What are the responsibilities of the companies in these or similar situations? When expanding into a new country, especially if it’s a third world country, the multinationals should be aware of the impact their products could have on that specific society which might not be prepared to use their products. Thus, before marketing and distributing the product, the company must first be sure that the population knows how to use it. For example, Nestle could have done some training to the new mothers in hospitals regarding the health of their child and also regarding their product. This could happen before the proper distribution of the product and might prevent also the malnutrition of the children. Furthermore, the company should be aware about any single fact of that society which can interact positively or negatively with their product.
For example, if Nestle can help the spread of HIV virus through trainings and free blood tests for mothers to be, it can be said that it is a responsible company in the same time with being profitable. Multinationals must understand when entering such a country, the numerous differences that exist between the population from the new market and the population from the home country. Moreover, on each label of the baby powder should be written the fact that the natural milk is the healthy one, and also be specified the circumstances in which the supplementary milk should be used. If there are many illiterate women, these facts should be told to the customer in any point of sale or with any free sampling action.
What could Nestle have done to have avoided the accusations of “killing Third World babies” and still market its product? Prove that the charges it was accused did not occurred because of the product but because of the inadequate use of it. For example Nestle cannot be accused that its product caused diarrhea and vomiting because the water used to make the formula was contaminated. Even if those babies would not have drink Nestle formula they would have drunk other formulas or concoctions prepared with water the result would have been the same. Nestle could promote its formula mainly to children aged over 6 months. Promote more the specialty formula for lactose intolerant or low birth-weight babies.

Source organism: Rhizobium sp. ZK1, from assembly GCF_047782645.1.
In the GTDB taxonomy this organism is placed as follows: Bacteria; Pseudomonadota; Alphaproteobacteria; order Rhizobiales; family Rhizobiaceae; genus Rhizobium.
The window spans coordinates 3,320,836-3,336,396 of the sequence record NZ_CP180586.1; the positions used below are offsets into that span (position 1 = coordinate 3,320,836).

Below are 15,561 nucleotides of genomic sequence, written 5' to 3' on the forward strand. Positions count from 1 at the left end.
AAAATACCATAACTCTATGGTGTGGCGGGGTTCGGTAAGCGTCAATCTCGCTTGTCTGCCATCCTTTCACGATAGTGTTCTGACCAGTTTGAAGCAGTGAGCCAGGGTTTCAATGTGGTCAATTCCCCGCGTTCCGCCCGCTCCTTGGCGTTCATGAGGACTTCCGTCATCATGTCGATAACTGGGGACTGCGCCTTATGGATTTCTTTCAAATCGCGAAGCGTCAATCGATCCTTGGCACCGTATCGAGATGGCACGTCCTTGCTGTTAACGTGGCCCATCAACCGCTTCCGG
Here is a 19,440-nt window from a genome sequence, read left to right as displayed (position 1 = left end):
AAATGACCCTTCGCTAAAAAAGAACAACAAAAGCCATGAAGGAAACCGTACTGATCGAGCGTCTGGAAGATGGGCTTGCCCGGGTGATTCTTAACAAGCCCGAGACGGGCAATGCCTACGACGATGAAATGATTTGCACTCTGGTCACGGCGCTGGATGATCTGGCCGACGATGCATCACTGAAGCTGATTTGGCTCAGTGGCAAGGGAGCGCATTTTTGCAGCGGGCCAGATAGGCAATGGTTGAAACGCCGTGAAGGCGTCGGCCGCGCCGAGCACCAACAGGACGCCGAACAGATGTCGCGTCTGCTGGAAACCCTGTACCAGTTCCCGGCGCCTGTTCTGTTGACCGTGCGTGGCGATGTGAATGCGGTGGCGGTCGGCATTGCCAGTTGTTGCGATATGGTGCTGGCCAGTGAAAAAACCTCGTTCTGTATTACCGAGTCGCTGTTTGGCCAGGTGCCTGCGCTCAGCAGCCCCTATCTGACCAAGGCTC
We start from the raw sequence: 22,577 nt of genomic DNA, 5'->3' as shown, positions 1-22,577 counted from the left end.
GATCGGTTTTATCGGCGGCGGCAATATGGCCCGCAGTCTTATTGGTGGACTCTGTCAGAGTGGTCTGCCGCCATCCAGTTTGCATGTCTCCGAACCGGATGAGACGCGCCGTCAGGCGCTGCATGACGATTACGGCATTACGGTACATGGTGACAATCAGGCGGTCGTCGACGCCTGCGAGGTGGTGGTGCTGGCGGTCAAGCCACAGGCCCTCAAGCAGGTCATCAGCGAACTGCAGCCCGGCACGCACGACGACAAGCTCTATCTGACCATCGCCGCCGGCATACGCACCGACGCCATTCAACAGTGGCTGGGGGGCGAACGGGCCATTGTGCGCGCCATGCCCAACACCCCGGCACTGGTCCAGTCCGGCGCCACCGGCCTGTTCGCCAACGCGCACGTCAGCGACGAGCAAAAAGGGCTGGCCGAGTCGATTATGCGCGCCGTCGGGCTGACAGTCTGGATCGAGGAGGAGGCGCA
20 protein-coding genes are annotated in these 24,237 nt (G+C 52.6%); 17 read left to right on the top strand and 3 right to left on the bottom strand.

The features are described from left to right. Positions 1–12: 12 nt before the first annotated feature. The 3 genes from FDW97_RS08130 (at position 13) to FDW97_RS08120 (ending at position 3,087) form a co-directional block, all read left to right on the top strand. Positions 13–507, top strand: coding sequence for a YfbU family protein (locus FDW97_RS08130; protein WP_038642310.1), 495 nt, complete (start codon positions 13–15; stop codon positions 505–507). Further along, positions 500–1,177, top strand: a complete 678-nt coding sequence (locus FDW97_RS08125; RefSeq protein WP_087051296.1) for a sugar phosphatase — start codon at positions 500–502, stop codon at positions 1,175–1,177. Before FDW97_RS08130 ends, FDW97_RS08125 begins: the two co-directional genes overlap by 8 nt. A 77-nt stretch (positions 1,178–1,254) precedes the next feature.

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After Nestle's experience, how do you suggest it, or any other company, can protect itself in the future? The companies that produce market and sell infant formula, including Nestle, should conduct a more aggressive research about the places where their product will be distributed and marketed in order to establish some differences and to be able to adapt their products. The third-world countries have a different culture and lifestyle than in U.S. and Western Europe. Before entering any of these markets any company need to understand everything about the environment, traditions, economy and health of that specific area. This kind of companies should also study the social and medical effects of their products and services. Companies that provide these types of food products can have a psychological effect on cultures, with the assumption that products replace certain vital nutrients. A marketing approach that could be used and that would be a success is that they should provide information about the products in the language of the places where the product is being distributed. These companies should be active advocates in promoting healthy eating habits starting with the mother, during her pregnancy and then the baby.